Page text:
End the death penalty
Editorial | Wed, March 20 2013
For every parent who has lost a child to drugs, for anyone who has survived a bombing attack or lost relatives, the death penalty is a fitting punishment, though it will never bring back lost loved ones.
So when convicted drug trafficker Adam Wilson was executed last Thursday, there was hardly a murmur of regret, safe from human rights activists. All visitors and citizens are warned about bringing drugs into the country and the penalty that awaits traffickers.
The Nigerian’s execution was the first since that of the Bali bombers in 2008, with over 100 Indonesians and foreigners currently on death row.
Campaigning for the right to life of the likes of drug dealers, traffickers and terrorists gains little traction here. The majority of Muslims believe the death sentence is endorsed by Islam; also, its legal foundation in the Criminal Code is replicated in several other laws such as the 2003 Terrorism Law and the 1951 Emergency Law.
Recent reports of murders and mutilation will provide additional boosts to public support for the death penalty. Few sympathize with reports revealing the long wait on death row, reaching 20 years in a number of cases, nor even the instances of punishing people who are later proved to be innocent — these are considered exceptions, however unfortunate.
Yet with the government’s efforts to protect Indonesians abroad from the same fate, we take the view that such attempts will go nowhere as long as we uphold the death penalty. Last October Deputy Law and Human Rights Minister Denny Indrayana said 198 Indonesians were awaiting execution in various countries.
Despite protests President Susilo Bambang Yudhoyono has granted 19 of 126 pleas for clemency since he took office in 2004. While many of his reasons cited in the cases were questioned — including the commuting of the death sentence to life for a repeat narcotics offender — the government hopes to gain reciprocal treatment for our nationals on death row overseas.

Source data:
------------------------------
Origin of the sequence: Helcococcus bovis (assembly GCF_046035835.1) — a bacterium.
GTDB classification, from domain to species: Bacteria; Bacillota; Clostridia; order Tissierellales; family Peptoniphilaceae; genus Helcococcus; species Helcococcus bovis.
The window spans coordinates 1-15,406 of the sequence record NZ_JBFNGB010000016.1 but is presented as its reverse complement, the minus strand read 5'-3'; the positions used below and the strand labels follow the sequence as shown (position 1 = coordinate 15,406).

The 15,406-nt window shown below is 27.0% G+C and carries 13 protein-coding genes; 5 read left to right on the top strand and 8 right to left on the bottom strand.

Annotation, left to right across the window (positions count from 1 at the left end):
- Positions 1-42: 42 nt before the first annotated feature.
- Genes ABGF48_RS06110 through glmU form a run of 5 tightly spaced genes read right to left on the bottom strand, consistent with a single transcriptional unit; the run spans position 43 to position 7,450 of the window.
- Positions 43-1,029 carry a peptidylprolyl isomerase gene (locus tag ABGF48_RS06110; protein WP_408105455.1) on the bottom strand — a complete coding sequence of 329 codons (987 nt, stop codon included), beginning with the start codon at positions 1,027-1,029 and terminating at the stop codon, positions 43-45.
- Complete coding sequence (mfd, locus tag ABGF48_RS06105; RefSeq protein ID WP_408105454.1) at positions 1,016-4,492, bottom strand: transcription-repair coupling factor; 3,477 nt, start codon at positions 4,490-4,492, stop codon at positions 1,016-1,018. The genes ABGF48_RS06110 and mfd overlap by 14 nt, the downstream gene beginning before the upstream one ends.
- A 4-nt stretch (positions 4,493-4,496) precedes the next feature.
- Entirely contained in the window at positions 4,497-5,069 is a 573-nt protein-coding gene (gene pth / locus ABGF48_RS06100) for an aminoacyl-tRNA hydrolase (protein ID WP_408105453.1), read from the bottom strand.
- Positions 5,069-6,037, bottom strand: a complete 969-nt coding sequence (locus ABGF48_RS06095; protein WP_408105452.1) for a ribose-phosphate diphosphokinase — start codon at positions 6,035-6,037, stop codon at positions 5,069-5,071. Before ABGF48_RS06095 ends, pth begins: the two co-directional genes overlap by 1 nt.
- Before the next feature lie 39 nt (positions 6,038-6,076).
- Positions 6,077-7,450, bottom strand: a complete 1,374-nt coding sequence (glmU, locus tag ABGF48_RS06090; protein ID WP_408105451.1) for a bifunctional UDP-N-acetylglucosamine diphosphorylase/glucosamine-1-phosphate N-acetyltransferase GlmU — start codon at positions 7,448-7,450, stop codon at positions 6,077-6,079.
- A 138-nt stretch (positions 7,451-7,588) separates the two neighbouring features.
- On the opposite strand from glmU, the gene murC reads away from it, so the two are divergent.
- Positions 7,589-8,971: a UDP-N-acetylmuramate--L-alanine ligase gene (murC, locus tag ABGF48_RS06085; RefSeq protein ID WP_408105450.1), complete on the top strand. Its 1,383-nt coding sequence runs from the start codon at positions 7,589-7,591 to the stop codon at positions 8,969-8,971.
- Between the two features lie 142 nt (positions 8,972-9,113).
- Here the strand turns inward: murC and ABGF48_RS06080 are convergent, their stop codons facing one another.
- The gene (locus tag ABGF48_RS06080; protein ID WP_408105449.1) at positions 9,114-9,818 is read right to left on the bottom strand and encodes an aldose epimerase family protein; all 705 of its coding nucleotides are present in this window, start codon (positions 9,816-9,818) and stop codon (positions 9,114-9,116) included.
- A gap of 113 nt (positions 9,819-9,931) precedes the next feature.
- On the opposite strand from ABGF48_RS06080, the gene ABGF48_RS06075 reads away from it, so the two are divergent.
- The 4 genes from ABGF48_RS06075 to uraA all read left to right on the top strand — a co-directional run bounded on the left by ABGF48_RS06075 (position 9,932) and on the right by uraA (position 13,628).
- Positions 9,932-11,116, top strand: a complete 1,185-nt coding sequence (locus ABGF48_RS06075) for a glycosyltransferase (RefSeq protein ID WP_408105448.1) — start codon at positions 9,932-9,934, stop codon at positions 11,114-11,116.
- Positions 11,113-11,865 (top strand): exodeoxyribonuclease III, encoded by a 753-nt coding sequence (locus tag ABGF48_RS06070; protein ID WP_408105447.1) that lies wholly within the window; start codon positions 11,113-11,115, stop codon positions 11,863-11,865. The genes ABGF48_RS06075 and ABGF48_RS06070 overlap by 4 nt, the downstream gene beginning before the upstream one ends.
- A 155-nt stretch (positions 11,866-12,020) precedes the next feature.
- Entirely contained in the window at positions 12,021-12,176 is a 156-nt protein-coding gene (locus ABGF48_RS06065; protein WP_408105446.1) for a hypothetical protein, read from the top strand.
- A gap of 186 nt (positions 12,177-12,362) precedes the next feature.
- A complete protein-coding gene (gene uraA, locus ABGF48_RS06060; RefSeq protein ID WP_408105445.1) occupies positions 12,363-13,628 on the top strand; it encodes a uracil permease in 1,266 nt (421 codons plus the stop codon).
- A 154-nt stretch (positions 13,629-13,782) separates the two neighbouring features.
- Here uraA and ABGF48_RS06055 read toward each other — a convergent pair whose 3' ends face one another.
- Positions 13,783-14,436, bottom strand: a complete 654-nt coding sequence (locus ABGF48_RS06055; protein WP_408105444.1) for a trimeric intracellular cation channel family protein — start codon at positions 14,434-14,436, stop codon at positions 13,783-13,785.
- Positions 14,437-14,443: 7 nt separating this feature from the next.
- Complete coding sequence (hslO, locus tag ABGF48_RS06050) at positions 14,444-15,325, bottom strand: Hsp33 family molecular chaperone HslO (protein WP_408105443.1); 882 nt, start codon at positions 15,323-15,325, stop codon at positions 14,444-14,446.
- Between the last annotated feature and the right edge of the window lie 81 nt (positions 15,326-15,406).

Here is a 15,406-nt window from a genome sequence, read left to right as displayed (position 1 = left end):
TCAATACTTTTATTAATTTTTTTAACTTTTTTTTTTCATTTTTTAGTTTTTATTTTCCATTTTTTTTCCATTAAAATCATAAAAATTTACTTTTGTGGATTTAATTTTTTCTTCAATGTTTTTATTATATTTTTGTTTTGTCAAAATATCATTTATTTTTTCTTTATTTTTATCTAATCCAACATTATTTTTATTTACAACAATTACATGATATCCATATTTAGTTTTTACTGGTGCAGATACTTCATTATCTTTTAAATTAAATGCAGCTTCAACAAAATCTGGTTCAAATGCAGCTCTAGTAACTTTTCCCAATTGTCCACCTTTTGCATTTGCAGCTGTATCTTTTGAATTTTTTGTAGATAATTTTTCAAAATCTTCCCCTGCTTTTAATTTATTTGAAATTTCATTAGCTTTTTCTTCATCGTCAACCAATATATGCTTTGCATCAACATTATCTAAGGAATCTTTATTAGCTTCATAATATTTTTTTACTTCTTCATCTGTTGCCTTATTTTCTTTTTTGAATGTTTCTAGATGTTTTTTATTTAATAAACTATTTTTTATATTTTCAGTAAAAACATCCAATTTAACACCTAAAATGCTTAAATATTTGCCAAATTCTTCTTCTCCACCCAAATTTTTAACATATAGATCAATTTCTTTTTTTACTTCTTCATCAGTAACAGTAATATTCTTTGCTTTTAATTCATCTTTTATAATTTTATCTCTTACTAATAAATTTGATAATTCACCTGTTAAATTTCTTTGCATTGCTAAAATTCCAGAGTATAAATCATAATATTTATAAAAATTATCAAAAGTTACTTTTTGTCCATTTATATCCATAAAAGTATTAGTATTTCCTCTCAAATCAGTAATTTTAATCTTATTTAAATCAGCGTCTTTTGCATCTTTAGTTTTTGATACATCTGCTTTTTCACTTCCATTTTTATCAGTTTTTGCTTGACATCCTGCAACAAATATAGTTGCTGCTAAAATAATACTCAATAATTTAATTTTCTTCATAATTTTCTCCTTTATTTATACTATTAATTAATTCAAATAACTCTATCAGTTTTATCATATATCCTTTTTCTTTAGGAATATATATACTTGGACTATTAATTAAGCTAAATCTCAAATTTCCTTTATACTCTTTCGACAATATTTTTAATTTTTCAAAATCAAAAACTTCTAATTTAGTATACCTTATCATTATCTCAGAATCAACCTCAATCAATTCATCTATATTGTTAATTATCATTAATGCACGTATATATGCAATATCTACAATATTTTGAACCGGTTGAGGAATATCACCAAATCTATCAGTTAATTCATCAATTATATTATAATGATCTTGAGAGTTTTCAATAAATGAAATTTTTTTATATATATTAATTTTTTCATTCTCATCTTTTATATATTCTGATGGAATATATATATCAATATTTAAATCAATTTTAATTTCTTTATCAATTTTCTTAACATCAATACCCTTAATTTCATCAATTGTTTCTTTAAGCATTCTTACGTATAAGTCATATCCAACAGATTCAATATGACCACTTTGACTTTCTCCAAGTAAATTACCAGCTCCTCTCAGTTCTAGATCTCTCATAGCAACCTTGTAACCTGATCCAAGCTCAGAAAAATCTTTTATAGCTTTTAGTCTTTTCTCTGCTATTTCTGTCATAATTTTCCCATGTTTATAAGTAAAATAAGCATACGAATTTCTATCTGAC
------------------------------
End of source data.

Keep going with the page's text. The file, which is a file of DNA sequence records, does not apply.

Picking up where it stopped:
Our policy on criminals cannot be seen to be contradictory as we champion the right to life of our citizens behind bars in foreign lands.
The effectiveness of the death penalty has long come under scrutiny, particularly in countries where it is still upheld. Researchers on terrorism and terrorists’ lawyers argue that the death penalty only encourages martyrdom and “a new generation of terrorists” — the wide grins of the Bali bombers are hard to forget.
More recent arrests have indicated that the terrorist network has increasingly recruited younger people from various parts of the country.
The execution of drug traffickers and terrorist leaders raise questions as to whether more valuable information could have been extracted from them regarding their networks, given that the problems have not been eradicated.
Overall, Indonesians in general do not care for those on death row. But spare a thought for our convicted citizens overseas, including domestic worker Satinah in Saudi Arabia, who was sentenced to death for murdering her employer. We have failed on a number of occasions to save our workers from death at the hands of foreign governments.
This should not be surprising, as we also still champion our legal right to take the lives of others.